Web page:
By Corey Deiterman
By William Michael Smith
By Jef With One F
By Craig Hlavaty
By Jesse Sendejas Jr.
By Sonya Harvey
By Jesse Sendejas Jr.
By Nathan Smith
R&B crooner R. Kelly -- a.k.a. Robert Kelly -- has never been one for modest amounts of anything. A prolific sexual honesty pervades his work -- sometimes discreetly, but more often blatantly. Recent song titles such as "Hump Bounce" and "Down Low (Nobody Has to Know)" pretty much sum it up. But this would all be so much idle dirty talk if Kelly didn't know his way around a hook, a beat and a slippery, slow-burn groove. To date, the Chicago native's catchy, candid expressions of lust reached their most pleasurable peak with "Bump N' Grind," which in 1993 became the longest running number one R&B single in more than three decades and helped steer Kelly's 12 Play into multiplatinum terrain. Ironically, it was a Kelly produced single -- Aaliyah's "Back and Forth" -- that finally toppled "Bump N' Grind" from its perch. Still, it wasn't a bad stab at longevity for an artist who celebrates fleeting moments of pleasure.
Many predict this soul-drenched, booty-obsessed singer/songwriter/producer has an even longer run ahead of him. Born Into the '90s (his 1991 debut), 12 Play and his latest self-titled CD have made believers out of the most hardened cynics. In recent months, Kelly's choir-trained vocals and hands-on approach have evoked references to Marvin Gaye, Al Green and Prince, and while such comparisons may be a bit premature, none of them seem particularly unwarranted. His sultry, addictive "Down Low," the second single from R. Kelly, is currently at rest in the higher elevations of Billboard's R&B Singles Chart, and its predecessor, "You Remind Me of Something," occupied the same spot months earlier. To top it all off, Kelly's also taking song orders from megastars; "You Are Not Alone," a tune Kelly wrote for Michael Jackson's HIStory, was the first single ever to enter the pop charts at number one.
Kelly boasts a mountain about his insatiable sexual appetite, but he's got a reflective side, too, one that comes out on tunes such as R. Kelly's "As I Look Into My Life." You can bet that sensitive stuff makes his drooling female fans desire him even more. Not that it's only a marketing ploy; Kelly has said over and over again that he sings from the heart. He's rich but down-to-earth; he's elusive but friendly; he's a superstar but still likes to sing at piano bars when the anonymity suits him. That depth of character makes Kelly an interesting study in superstardom, and allows his music to register not only below the belt, but above the shoulders as well. -- Hobart Rowland
R. Kelly performs at 8 p.m. Friday, May 3, at The Summit. L.L. Cool J, Xscape and Solo open. Tickets are $25.75 and $29.75. For info, call 629-3700.
Reverend Horton Heat -- In Carl Perkins' heyday, as the first-generation master recalls in his just released biography, rockabilly was the juncture where blues, country, honky-tonk and bluegrass met. "The rhythm, the beat, the mixture that's in it. It's two or three kinds of music together, is what rockabilly is," says Perkins. "And there's a spirit roaming around in it that keeps it all tied together."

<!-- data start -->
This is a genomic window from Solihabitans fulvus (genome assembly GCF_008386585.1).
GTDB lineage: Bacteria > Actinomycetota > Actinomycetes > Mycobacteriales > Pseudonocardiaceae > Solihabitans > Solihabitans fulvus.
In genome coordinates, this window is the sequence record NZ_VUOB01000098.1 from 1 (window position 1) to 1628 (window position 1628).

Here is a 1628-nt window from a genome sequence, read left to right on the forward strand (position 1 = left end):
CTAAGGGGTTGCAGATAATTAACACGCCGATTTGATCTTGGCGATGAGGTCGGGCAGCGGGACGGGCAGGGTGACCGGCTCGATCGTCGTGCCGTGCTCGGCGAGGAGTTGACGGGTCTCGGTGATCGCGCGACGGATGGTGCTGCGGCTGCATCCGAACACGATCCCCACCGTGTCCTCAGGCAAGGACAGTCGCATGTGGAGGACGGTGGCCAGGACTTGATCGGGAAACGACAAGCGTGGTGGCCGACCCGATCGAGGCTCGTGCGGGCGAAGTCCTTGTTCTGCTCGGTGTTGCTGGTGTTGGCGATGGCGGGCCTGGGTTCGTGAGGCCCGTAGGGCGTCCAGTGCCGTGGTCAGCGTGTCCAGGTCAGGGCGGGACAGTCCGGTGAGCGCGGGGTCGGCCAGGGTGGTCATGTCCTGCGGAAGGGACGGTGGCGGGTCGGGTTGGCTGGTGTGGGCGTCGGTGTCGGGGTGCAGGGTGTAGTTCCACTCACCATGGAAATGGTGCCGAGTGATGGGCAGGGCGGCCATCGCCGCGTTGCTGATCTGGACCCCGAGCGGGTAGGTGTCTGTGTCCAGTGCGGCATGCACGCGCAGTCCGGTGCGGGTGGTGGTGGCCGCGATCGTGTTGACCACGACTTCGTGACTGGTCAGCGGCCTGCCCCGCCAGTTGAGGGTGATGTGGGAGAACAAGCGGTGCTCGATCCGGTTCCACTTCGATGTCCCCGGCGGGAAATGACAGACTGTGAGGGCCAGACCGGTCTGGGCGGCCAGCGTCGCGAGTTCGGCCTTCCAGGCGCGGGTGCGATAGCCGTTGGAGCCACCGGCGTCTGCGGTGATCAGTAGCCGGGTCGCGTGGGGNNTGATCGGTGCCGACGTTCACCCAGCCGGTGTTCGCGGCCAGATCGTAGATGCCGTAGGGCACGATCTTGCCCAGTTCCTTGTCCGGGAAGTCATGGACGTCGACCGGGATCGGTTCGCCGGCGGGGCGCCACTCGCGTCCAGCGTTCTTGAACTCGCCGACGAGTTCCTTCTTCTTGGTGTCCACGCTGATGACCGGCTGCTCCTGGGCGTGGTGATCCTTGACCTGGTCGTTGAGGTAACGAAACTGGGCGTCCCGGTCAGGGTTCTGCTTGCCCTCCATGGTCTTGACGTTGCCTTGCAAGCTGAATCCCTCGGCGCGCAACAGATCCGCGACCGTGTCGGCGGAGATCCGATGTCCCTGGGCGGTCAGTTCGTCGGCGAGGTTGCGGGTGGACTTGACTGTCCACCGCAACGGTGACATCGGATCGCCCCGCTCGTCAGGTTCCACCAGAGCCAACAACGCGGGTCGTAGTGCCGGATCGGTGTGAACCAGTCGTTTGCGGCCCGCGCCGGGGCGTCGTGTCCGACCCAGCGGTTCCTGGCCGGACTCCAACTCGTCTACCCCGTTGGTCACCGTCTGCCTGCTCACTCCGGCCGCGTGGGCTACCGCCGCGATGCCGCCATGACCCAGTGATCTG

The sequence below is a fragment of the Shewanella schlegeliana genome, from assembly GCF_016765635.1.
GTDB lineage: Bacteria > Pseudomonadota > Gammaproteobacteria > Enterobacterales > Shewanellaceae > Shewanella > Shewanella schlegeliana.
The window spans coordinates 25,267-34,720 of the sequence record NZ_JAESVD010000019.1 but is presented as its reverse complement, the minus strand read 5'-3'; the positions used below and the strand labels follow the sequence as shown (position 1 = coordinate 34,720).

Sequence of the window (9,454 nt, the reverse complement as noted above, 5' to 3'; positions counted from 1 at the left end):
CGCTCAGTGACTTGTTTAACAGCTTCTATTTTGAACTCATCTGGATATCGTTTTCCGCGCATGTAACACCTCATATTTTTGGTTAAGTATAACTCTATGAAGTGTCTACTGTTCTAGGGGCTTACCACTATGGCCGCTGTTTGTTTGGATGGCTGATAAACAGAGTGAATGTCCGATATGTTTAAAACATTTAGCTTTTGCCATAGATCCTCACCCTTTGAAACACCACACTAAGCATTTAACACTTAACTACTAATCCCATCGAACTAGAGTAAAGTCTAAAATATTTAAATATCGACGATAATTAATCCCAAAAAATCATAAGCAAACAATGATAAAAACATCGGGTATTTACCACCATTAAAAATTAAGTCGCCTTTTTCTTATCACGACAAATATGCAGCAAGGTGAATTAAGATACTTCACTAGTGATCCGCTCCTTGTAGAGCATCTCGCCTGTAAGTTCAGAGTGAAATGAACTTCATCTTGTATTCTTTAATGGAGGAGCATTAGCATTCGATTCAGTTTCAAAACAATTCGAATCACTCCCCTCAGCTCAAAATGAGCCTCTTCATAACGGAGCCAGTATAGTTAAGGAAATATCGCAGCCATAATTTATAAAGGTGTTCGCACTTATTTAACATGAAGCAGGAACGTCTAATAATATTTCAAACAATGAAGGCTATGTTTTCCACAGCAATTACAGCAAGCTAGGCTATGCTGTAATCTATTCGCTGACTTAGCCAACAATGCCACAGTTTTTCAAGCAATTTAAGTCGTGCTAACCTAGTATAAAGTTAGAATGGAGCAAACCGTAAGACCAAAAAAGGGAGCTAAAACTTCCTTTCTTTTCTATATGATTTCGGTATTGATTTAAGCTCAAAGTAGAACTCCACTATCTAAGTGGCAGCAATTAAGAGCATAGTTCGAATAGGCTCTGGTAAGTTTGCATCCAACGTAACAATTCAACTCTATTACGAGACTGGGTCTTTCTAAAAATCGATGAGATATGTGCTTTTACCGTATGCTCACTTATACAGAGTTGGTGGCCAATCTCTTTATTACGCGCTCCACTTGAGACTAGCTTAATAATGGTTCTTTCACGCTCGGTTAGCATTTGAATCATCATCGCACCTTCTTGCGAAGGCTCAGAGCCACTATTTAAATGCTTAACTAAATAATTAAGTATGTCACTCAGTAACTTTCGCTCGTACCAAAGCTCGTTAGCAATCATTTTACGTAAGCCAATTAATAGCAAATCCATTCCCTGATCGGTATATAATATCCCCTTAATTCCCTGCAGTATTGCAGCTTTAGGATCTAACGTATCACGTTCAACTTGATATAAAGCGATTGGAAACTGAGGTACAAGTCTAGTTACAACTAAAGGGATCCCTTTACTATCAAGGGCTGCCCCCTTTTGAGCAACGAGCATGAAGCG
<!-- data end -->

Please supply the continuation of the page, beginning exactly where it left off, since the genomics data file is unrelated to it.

Of course, that was before Dallasite Jim Heath re-birthed himself as the Reverend Horton Heat and pushed rockabilly out into the intersection where metal and punk collide. Perkins might not recognize Heat's particular stylistic pileup, but he'd surely recognize the timeless freight-train energy behind the alt-rock mask. The Reverend's been kind of quiet since 1994's Liquor in the Front and a tour stint opening for Soundgarden, but according to Heat's label, longtime longhaired, wild-man-behind-the-skins Patrick "Taz" Bentley is out of the band and new drummer Scott Churilla has taken over. Standup bassist Jimbo Wallace remains right where he's always been. As you read this, Heat and Co. are in the studio recording tracks for It's Martini Time, tentatively scheduled for release in early July. Who knows what else he's up to, but whatever it is, Heat's sure to be mixing two or three genres together. And as he's proven before, there's sure to be a spirit roaming around that keeps it all tied together. At Numbers, 300 Westheimer, Thursday, May 2. The Cows open. Tickets are $13. Doors open at 8 p.m. 629-3700. (Brad Tyer)
Carrie Newcomer -- Singer/songwriters used to be called something else: folk musicians. That term, once as all-encompassing as its replacement, has become a parody, conjuring images of lame guitar strumming and deceased lyrics. That's too bad, because by definition, folk music is the realest music, the music of Woody Guthrie, Leadbelly, people who work for a living. It's the music of truck stop waitresses, single moms, factory workers, teachers. Carrie Newcomer is a folk musician in that old sense. She's been a truck stop waitress, single mom, factory worker and teacher, and her accumulated insights are like steel threads woven into every song. Simple and direct, but not dumbed down, her messages resonate with all but the silver-spoon set. On the musical side, Newcomer is an able guitarist with a strong voice, rich enough to tap and transmit the emotional spectrum with oomph to spare. At McGonigel's Mucky Duck, 2425 Norfolk, Thursday, May 2, at 8:30 p.m. Tickets are $6. 528-5999. (Bob Burtman
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